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Anyone else had a bird strike in a light aircraft?

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Anyone else had a bird strike in a light aircraft?

Old 15th Sep 2017, 16:54
  #21 (permalink)  
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Many years ago on final to WW in a Tiger Moth, a flock of starlings flew right at me. I thought that they went over or under me, but on landing one of the ground crew pulled out a bird's wing from the bracing wires. Made me feel sad for a fellow aviator!
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Old 15th Sep 2017, 16:57
  #22 (permalink)  
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In Sudan, while spraying in a Piper Pawnee, I had a scary encounter. We were spraying against locusts and flew 2m about the crop, which was 3-4' tall. Each field required about 6 strips i.e passes, to cover it. Locusts are the pet food for a sparrow like bird, but I didn't know that. I dropped down to spray height, 90kts, on the first pass and a huge carpet, nearly the size if the field, lifted off right in front of me. It was swarm of these birds. The engine cowling was nearly full of flesh & feathers, the leading edges were blasted with blood & guts and the trailing edges between the spray booms were full of bodies. The BBQ smell was nauseating and I had to break off and return to base, about 10 mins flying. Fortunate the cockpit windscreen remained intact, but the eyebrow air vent was clogged with detritus.
We called off that field for the day, and in future and ground guys go out to 'beat' the fields. They too had to be careful as some years before a local guys and been out in the crop, doing whatever, and had not listened to the chief's warning not to venture into that field. he heard the a/c, wondered WTF, stood up and lost his head.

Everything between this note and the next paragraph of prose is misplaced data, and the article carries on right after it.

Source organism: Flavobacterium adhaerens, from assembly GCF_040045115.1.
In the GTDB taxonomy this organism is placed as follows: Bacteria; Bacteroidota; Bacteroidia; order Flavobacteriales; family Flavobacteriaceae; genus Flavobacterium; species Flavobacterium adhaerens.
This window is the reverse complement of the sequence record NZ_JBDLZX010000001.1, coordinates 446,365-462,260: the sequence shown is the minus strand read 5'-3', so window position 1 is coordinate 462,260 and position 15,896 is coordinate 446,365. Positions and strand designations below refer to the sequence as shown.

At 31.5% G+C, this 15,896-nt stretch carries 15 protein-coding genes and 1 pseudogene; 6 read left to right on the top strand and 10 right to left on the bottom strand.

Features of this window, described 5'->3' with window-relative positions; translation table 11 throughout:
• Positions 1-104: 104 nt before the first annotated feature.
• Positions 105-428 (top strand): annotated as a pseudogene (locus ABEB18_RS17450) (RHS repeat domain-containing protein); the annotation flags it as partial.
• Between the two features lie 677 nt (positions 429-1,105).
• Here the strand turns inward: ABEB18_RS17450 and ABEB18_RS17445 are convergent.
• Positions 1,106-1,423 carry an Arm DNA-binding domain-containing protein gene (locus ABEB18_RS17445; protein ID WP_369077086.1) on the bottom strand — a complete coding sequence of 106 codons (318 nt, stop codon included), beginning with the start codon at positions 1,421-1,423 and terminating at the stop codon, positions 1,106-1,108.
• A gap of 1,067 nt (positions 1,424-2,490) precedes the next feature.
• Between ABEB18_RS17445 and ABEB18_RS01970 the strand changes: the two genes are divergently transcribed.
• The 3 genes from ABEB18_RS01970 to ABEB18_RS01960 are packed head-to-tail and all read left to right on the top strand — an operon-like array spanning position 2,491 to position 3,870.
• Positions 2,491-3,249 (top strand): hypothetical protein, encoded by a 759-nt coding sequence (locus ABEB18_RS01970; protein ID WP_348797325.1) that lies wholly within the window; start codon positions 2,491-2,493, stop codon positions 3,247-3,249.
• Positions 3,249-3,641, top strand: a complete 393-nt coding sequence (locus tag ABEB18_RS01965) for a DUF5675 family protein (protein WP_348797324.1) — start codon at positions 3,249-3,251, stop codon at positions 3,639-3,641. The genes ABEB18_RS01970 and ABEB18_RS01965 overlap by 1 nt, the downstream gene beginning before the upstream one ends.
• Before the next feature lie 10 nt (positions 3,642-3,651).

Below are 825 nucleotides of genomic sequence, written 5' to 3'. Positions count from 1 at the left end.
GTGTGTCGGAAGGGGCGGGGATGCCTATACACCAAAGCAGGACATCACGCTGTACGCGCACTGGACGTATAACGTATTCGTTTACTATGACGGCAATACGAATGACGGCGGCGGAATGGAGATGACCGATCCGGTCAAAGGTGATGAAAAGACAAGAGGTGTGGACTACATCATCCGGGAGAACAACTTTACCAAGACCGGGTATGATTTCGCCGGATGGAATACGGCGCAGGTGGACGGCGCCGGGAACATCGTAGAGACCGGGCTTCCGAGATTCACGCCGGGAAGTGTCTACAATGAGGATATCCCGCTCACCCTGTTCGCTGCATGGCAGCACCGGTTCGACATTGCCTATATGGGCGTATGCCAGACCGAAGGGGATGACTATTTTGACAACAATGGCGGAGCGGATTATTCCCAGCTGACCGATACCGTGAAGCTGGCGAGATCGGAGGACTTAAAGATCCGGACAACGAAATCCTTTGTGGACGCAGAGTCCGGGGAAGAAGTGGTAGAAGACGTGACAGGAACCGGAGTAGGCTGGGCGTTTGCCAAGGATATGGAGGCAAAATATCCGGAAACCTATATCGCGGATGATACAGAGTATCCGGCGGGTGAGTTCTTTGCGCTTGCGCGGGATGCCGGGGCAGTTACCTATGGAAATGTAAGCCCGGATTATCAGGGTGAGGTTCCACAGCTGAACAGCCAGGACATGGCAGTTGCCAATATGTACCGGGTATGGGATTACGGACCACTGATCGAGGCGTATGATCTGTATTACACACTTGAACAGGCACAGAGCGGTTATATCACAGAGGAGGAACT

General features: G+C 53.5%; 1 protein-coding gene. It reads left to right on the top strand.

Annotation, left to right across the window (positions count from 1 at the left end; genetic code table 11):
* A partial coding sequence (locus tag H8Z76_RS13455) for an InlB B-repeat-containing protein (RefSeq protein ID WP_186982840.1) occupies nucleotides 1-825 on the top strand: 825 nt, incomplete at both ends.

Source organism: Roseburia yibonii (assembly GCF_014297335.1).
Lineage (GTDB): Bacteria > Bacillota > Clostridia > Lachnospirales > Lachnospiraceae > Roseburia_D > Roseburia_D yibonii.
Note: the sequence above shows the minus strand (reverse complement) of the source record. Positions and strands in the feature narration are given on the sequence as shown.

Strong a/c the Pawnee.
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Old 15th Sep 2017, 16:59
  #23 (permalink)  
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The biggest bird I ever hit was a sea eagle on short finals to Masirah Island in Oman in an Argosy. It had a wing span of somewhere near 2 metres. It went through the D-box of the starboard wing leading edge right back to the spar.

It took several days to fix the aeroplane but the awful thing was sitting there with a cold beer watching the partner soaring around the island looking for his wife. I was told that sea eagles were monogamous and paired up for life. How could I tell him that I didn't mean to hit the love of his life?

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Old 15th Sep 2017, 18:33
  #24 (permalink)  
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Lot of recent collision between vultures and light aircraft over the Pyrenees, especially on the Spanish side some fatal. A controller from paris CDG got killed last year with 2 other pax in a Robin DR400 from the Creil aeroclub after a collision with one.
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Old 15th Sep 2017, 18:39
  #25 (permalink)